Claire‘ll have a thing or two to say about this one.
Katharine Gun, formerly of UK snooping centre GCHQ (direct descendant of Bletchley Park), has been acquitted of charges under the Official Secrets Act, having told the World that the US had asked the British to tap the phones of representatives of anti-Iraq war countries.
I am not alone in noticing that, given her outlook on life, she chose a pretty strange job. For example, how many successful spies say things like this?:
“Obviously I’m not prone to leak secrets left, right and centre… but this needed to get out, the public deserved to know what was going on at the time”
It’s alright, chaps; she doesn’t make a habit of leaking; we’ll let her off this time.
And doesn’t this seem a smidgen naïve from a professional spook?:
“I’m just baffled in the 21st century we as human beings are still dropping bombs on each other as a means to resolve issues.”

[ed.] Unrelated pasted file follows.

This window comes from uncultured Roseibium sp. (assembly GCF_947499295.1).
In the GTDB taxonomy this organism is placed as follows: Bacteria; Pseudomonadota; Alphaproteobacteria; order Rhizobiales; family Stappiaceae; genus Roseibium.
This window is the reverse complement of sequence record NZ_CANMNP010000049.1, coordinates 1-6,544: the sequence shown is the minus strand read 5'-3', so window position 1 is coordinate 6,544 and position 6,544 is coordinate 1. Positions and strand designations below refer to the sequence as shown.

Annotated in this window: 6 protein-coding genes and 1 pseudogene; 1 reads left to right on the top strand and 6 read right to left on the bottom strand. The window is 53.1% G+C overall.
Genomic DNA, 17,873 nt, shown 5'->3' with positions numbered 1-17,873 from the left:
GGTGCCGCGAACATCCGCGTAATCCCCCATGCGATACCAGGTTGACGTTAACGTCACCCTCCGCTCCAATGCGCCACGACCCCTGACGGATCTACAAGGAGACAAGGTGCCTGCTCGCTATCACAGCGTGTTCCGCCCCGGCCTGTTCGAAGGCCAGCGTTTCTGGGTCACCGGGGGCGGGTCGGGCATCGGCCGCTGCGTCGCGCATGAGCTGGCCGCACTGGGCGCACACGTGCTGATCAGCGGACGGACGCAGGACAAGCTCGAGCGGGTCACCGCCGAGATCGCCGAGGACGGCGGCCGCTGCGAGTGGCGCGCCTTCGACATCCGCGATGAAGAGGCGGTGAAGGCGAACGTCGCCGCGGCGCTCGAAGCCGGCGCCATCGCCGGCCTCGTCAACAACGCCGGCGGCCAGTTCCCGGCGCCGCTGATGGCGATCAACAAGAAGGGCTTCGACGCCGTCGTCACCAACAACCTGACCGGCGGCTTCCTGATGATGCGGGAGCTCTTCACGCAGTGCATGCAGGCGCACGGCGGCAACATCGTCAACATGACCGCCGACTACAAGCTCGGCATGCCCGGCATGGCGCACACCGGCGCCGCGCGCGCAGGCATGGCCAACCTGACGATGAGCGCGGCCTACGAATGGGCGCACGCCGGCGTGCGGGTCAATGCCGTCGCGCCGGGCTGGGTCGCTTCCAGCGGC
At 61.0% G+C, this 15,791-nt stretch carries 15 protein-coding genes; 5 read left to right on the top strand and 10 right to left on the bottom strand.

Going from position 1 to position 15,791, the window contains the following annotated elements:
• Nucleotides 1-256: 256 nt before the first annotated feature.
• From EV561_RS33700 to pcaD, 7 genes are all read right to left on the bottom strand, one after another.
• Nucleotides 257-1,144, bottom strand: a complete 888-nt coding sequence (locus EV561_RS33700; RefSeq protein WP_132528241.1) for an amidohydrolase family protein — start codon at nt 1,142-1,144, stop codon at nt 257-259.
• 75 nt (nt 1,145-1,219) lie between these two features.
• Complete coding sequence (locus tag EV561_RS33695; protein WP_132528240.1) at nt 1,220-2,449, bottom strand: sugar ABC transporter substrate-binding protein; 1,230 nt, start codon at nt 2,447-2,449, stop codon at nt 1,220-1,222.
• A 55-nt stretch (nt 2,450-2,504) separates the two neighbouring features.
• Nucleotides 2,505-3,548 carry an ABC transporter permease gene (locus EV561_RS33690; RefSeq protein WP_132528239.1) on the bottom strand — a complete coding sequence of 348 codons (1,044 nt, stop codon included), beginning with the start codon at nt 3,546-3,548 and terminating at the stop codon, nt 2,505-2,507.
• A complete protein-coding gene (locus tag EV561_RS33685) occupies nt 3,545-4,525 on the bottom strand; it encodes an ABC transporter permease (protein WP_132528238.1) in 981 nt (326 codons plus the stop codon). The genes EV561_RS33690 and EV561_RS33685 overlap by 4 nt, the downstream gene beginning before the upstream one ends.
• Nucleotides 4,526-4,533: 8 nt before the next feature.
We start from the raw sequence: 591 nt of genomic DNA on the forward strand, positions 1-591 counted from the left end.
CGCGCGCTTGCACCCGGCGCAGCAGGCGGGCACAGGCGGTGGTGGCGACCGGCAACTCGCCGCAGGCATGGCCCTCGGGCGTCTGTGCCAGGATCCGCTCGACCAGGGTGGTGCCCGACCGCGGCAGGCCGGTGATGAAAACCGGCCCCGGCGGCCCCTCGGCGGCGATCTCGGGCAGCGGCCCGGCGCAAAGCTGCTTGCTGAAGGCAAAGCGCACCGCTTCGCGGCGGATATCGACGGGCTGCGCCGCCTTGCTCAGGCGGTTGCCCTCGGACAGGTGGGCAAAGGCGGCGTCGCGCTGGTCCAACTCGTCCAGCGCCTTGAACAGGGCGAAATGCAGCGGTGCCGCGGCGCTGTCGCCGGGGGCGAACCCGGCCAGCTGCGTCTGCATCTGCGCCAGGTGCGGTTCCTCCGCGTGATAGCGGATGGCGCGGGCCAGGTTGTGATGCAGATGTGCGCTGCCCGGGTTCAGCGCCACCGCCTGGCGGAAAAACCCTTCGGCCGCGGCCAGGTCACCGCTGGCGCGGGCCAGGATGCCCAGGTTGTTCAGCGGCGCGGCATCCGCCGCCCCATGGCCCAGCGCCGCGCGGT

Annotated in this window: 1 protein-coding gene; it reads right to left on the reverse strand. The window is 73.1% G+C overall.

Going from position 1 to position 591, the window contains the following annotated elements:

Obviously we should have taken the Tony Benn approach and just invited Saddam and Slobodan over for a nice cup of tea—instead of getting all shirty and 20th century about things.
Talking of professional spooks, ex-spy and self-publicizing “whistleblower” David Shaylor chimes in in the same BBC report with this:
“If the intelligence services are going to do things that are illegal they have to expect people to whistleblow.”
Omigod. We wouldn’t want members of the intelligence agencies breaking the law on Her Majesty’s service, would we? Where would it end?